The Moorish Idol
Some animals are so iconic that they become almost synonymous with coral reefs. Pictured in every pet store mural, dive shop pamphlet and underwater photographer’s portfolio, the Moorish idol (Zanclus cornutus) lives not only on coral reefs throughout the Indo-Pacific, but also in the reef of our collective conscience. Despite, or perhaps because of this fish’s ubiquity in popular imagery, its presence is easily taken for granted. When you take a closer look, however, the Moorish idol is an interesting fish worth examining.
Alternating stripes of lush black and bright white cover its body, with a dash of sunlight yellow brightening its back. On top of this elegant coloring, the Moorish idol sports a vibrant orange mask across its snout and a flamboyant filament trailing from the tip of its dorsal fin. Because of its narrow mouth and long, stringy fin, the Moorish idol can easily be mistaken as a butterflyfish or bannerfish. However, it is the only species of the genus Zanclus and is more closely related to the surgeonfish family.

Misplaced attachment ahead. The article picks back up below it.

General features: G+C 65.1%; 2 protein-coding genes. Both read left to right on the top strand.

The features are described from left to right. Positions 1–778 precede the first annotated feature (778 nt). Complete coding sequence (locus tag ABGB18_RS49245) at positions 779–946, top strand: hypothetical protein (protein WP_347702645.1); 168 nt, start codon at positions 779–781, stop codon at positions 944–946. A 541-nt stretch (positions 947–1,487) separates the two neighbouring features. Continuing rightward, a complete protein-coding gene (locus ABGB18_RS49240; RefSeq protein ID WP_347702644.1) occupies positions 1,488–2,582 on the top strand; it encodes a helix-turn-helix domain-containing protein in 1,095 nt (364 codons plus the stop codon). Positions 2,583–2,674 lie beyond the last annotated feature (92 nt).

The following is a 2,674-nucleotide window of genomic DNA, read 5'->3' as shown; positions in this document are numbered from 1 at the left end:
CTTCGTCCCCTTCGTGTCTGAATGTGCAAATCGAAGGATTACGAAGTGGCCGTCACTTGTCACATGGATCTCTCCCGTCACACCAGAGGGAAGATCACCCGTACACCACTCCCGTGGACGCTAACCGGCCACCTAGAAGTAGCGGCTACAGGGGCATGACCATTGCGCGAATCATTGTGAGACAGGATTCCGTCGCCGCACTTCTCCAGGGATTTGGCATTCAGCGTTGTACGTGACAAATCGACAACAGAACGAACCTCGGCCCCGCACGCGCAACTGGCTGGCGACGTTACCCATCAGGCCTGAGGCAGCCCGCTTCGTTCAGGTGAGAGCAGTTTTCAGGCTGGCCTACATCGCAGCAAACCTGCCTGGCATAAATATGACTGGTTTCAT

The Moorish idol’s resemblance to the butterflyfish is more than a coincidence. The shared feeding habits between these types of fish have led to their similar appearance. Both spend their days foraging for sponges and crustose algae within holes and crevices in the reef. Their thin bodies and elongated snouts allow them to obtain food in hard-to-reach places.
Interestingly, despite its broad geographical distribution, the Moorish idol shows little variation between populations. Many fish species have regional variants that are drastically different colors. However, Moorish idol larvae spend a long time drifting through the open ocean before they mature, so regional populations don’t remain isolated enough to develop particular traits.
Because of its beauty and its identity as a quintessential reef fish, the Moorish idol is a very popular fish in the aquarium trade. This popularity is unfortunate, because Moorish idols usually don’t take well to captivity and their lifespans in tanks are drastically reduced. This beautiful fish should be enjoyed where it belongs, on tropical coral reefs. And although not everyone will necessarily be able to see it in its natural habitat, we can rest assured that the Moorish idol will always be a photogenic subject, there to ignite our imaginations around the world of coral reefs.
Thoughts on the recent nationwide ban on manta fishing. Part two of the series.
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